We got an early start today — we had to. This morning 15 cars in our category had passed tech inspection, but only four had gotten runs in. That meant that the starting queue would be a long line and might limit us to only one run. Ergo: an early start.
We got down to the car and double checked all connections and systems. Everything seemed in order so we pushed the car out to the starting queue. Even then there were already a number of teams ahead of us. Fortunately, the line progressed quickly and we were soon on the starting line with race officials performing their final checks in order to calculate our mileage.
We got the green flag and the car was off with Brandon Riches driving. We counted down 10 laps of the course, taking about 21 minutes over 6 miles.
The judges took our readings and handed us a number: 28.74 km/kWh. This equates to a fuel economy of about 528 mpg (miles per gallon) of gasoline.
The second run
We pushed the car directly from the finish line to the starting line and got suited up again. We had just enough time to get one more run in before they closed the track. The previous time our focus was to get an initial run in so that we would be on the score board. This time the goal was to keep time as tight as possible and milk as much efficiency out of the car as possible.
We queued up and ran again, this time more comfortable with our car/driver communication. Every lap was tightly timed to keep only a 20 second difference between the maximum time and our time. After lap 10 we pulled in and got the reading: 25.39 km/kWh or 598.7 mpg equivalent of gasoline!
It felt like half the day had passed, but in reality it was only 9:30 am. We went back to the paddock in a celebratory mood. The car had performed perfectly and we were in the lead. We went for lunch, talking and joking around, but it quickly turned into shop talk: How could we squeeze out just a bit more fuel efficiency from the car?
After a lengthy discussion that took us back to the paddock we decided on two improvements: tune the timing on the purge valve of the fuel cell, and remove the boost converter.
The purge valve
A 10,000 foot view of a fuel cell leaves a pretty simple picture: hydrogen and oxygen come in, and water and energy comes out. The purge valve is located after the fuel cell and – as its name implies – it is responsible for letting out the produced water from the fuel cell. When the fuel cell is running, we open the valve every so often, for a specific period of time, to exhaust the water. If we release the exhaust too often we get un-reacted hydrogen in the exhaust — which decreases our fuel efficiency. If we don’t exhaust often enough we risk decreasing our efficiency and potentially damaging the cells.
The boost converter
Our fuel cell is damaged. It is supposed to output a full 48 volts, but a few cells died within it (it has 48 cells) and so it only outputs ~45 volts. This is a problem because the amount of torque we get from the motor – and thus our max speed/acceleration — is decreased.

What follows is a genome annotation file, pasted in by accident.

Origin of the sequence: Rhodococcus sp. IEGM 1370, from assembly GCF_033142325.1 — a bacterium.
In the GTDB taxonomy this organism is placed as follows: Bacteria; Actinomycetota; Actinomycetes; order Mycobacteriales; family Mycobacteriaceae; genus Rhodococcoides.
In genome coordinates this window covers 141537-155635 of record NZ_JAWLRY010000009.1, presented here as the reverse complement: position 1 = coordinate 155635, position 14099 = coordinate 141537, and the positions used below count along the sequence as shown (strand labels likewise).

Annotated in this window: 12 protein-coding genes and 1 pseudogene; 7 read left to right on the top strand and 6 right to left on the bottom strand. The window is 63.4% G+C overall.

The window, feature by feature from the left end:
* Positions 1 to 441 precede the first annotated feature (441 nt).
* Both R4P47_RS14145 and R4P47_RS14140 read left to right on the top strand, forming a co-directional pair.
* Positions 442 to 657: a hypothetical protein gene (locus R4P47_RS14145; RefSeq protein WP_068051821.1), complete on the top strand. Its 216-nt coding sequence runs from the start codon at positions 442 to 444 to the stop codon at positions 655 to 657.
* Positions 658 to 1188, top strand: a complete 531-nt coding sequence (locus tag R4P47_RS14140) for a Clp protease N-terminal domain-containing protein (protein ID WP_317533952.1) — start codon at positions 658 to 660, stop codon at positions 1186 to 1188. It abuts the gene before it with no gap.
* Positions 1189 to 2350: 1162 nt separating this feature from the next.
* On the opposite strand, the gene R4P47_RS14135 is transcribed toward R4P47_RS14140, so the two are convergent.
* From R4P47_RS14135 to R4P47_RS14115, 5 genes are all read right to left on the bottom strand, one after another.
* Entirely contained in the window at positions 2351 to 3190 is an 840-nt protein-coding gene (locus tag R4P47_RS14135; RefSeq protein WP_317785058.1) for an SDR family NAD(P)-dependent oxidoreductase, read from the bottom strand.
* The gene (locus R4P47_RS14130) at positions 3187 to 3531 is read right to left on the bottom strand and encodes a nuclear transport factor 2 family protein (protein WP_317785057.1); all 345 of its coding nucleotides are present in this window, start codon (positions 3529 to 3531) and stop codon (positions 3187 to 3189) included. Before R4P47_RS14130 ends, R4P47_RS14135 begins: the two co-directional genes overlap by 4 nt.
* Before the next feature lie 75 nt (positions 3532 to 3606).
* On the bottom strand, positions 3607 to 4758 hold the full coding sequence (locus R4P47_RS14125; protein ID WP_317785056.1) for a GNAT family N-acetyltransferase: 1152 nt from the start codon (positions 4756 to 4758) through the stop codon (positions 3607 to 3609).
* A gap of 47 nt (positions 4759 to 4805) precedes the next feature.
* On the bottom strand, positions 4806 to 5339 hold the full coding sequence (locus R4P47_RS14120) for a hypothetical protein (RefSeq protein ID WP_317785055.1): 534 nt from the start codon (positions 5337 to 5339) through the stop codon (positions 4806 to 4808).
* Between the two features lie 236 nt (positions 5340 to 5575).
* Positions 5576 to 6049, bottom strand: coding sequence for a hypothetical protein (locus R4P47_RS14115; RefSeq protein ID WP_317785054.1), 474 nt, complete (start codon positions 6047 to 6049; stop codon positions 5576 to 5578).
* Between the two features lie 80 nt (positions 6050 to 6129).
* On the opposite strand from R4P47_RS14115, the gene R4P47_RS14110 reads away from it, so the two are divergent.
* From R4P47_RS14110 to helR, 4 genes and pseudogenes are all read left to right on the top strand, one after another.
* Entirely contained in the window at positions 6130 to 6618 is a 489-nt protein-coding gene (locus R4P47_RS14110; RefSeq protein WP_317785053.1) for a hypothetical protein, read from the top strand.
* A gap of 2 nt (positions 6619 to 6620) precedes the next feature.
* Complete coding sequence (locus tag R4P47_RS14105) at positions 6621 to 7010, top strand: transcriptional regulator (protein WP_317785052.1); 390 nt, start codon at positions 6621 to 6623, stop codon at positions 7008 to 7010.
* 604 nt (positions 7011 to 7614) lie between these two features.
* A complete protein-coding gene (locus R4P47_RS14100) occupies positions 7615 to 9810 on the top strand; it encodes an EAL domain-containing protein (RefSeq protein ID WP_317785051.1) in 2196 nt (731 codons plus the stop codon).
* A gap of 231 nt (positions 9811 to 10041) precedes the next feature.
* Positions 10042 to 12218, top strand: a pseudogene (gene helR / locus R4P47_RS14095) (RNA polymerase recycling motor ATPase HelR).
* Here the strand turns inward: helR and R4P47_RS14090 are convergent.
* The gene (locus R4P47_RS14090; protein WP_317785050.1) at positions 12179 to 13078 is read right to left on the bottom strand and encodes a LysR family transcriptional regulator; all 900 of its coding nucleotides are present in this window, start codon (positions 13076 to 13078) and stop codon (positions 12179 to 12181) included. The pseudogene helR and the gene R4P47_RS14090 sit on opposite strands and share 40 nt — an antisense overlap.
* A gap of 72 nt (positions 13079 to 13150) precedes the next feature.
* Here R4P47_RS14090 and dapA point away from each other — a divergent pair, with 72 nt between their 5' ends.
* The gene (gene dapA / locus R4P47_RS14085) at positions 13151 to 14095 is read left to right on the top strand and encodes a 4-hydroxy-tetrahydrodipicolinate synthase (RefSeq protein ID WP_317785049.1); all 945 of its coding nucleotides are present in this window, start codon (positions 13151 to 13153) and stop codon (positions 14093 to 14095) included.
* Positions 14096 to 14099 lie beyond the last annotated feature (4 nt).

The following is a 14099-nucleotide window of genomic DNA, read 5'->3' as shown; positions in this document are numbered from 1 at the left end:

The boost converters job is to ensure that the motors always see 48 volts. This is necessary in regular operation when you step on the gas, as this will pull more power from the fuel cell and decrease its output voltage as it works to supply the needed power. In our case, it also helps with the damaged fuel cell.
During our two runs we found that we weren’t having to push the car very hard to maintain the optimal cruising speed. This lead us to believe that we might not need the boost converter, and could just run directly off the fuel cell (and super capacitors).
The final run
We made our adjustments and got in line for the track 30 minutes early. There was already a decent line up. We waited and eventually got through the measuring tent and onto the starting line. Super capacitor voltages were measured, our hydrogen flow meter checked, and the fuel cell started. We got the green flag and — nothing.
The car didn’t move.
We ran through our checklist. Fuel cell: check. Sensors power: check. Motor power: check. Capacitors connected: check.
Brandon and I crowded around the back of the car (only two team members + driver are allowed at the starting line). We saw a loose connection, fixed it, and ran through the checklist. No go. We kept looking, but to no avail – everything seemed in order.
We reluctantly backed off of the finish line and returned to the queuing lanes. The back shell came off, followed by the luggage rack, and the team gathered around. It was amazing really, I’ve never seen so many people work together that well. We put the car up on a block and started rapid-fire debugging.
“DMM! [digital multimeter] Measure the pedal voltage!”
“Motors and sensors off! Sensors power, motors power, hit the gas!”
“Detach the motor power connector.”
“Try it again!”
*The motors spins*
“What was that?!”
“A loose connection. The crimp on one of the motor power connectors.”
“Wait, the hydrogen sensor is flashing — it shouldn’t do that! It should be solid!”
“Hold on, that’s not just the hydrogen sensor — sensors power is being interrupted as well!”
We found the problem. Two connectors had been knocked loose – one on the auxiliaries power, and one going into the motors. We made several attempts at fixing the connection until we finally got it. And just in time — we rolled up less than 5 minutes before the track entrance closed. The technicians and race officials excitedly pushed us through. We were the last car through.
We lined up at the starting line and got a green flag. I felt everyone hold their breaths. And — the car picked up speed and pulled out onto the track!
The winning score
We made it through the full ten laps — dreadfully expecting the car to join the hordes of other cars lining the edge of the track with technical problems. As the car pulled up we excitedly measured and got our results — 29.65 km/kWh or about 618 mpg or 0.1 L/100 km equivalent of gasoline!